Things that once perplexed me now seem obvious.
Details that seemed random now fit together to form unified wholes.
I can predict the weather accurately out to several weeks almost as soon as I enter a new region, just from the little clues of light, stirred grasses, and cloud volume.
Along with intelligence has come an unexpected mechanical talent.
My attempt to convert the Mazda Miata run on biomass worked perfectly after some minor modifications. The autopilot I rigged worked on the first try.
But I still drive the car myself. It feels more…mundane.
I have an idea what might have happened.  Bear with me, this may seem like a digression.
There was a theory on a time-wasting website that had tried to codify all the various tropes in fiction. The theory I’m thinking of was the “Conservation of Ninja.”
The idea was that in the climax of first movie/book/book section, the hero would fight a single ninja, and would struggle, but would eventually win.
Later in the same story/series, however, the hero would fight multiple ninjas, and defeat them with relative ease.
The website takes this sudden incompetence of Ninja ability to posit there was merely one unified whole of ninja ability.
When concentrated in one individual, that person was nigh-invulnerable.
When the numbers of ninja multiplied, however, they became laughingstocks, nearly Keystone Cops in incompetence.
A zero-sum of Ninja competence. The more Ninjas, the more diffuse the skill became.
Is this true for human intelligence?
Could there be a zero sum total of human intelligence, divided among each human being?
The movie Idiocracy posited that we were breeding for stupidity.
What if population *is* stupidity?
When virtually everyone died, intelligence concentrated in me.
Imagine the computing power of 7 billion humans, all in one mind. The intelligence would be superhuman.
And, in fact, I’m improvising technology that was beyond the reach of human science at the time of the Event. Imagine what I could do with a supercomputer, or a fully-equipped fabrication laboratory.
Is it possible that I am now God?
In the beginning, there was God.
He knew all, and was All Powerful.
Did He, in creating Man, divide His intelligence, part out His omniscience, divide His ability?  Did God disappear when His intelligence was divided among too many people? Was there a tipping point at some moment in the previous century when humanity became numerous enough that God died?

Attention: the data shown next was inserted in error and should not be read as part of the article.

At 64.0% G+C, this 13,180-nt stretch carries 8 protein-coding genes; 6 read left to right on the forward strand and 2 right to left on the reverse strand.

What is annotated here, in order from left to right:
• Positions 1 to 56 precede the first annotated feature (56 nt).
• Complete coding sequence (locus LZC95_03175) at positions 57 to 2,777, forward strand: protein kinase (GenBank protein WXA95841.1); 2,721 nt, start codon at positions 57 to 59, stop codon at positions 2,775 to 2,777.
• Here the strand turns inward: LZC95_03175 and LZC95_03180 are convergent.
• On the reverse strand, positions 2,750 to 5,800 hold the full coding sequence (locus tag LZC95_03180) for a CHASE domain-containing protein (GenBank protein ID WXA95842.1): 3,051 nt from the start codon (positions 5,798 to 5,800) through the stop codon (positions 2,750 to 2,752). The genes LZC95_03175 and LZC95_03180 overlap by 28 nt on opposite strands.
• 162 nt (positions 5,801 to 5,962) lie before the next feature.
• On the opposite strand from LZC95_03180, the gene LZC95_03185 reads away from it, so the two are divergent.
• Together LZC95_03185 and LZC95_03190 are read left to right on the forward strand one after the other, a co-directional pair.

If so, did the Event bring God back into existence in me?
Or are there others who still share Humanity’s Intelligence with me?
I must find them.
Or perhaps it’s just the combined mental power of 3.5 billion humans.  Or 1.7 billion.
It depends on if I have the whole, or merely a fraction, and how many fractions we are.
As intelligent as I am now, how would I know, considering where I started?
There is a way to know, of course.
It has only been a few short months since the Event. That’s not enough time to be sure.
But if I suddenly find my intellectual ability taking another leap, then someone sharing humanity’s intelligence died. Conversely, if I suddenly find my intelligence dropping by a significant amount, it means a new mind was born.
But I can’t wait. I’m lonely. So I search.
What I wouldn’t give to have someone throw me a ball again, or even a stick. I yearn for someone to call me a Good Boy again.
Unbidden, my tail thumps against the seat. And my paw is on the dimmer switch.

Dimmer Switch

– by Gitabushi
It’s the little things that strike you at the strangest times.
You’d think awareness of the Event would have permeated to my core, but when driving at night, I still have my hand poised to click off my brights, should I see other headlights approaching.
No other headlights will approach.
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Photo courtesy of Getty Stock Images
Well, okay, I don’t *know* that. I’m here. That at least implies the potential existence of others.
I think. I think, therefore I am.
Were none of the other 7 billion-plus thinking when it happened?
I dunno, I was never a philosopher.
Except now I think I am.
What do I have to do now, except think?
I think back to when she once said, “I love you!”
It took months, years even, until I realized that what she meant by it was, “I depend on you!”
When I said it, I meant “I want to keep having fun with you forever!”
Same words.
Totally different meanings.
Both assuming the other felt and meant the same as their own.
And probably smug of me to think I had stumbled on some unique insight.
No wonder mankind killed itself off.
My attempt at rigging an autopilot worked fine, as did the conversion that let my Mazda 929 run on biomass.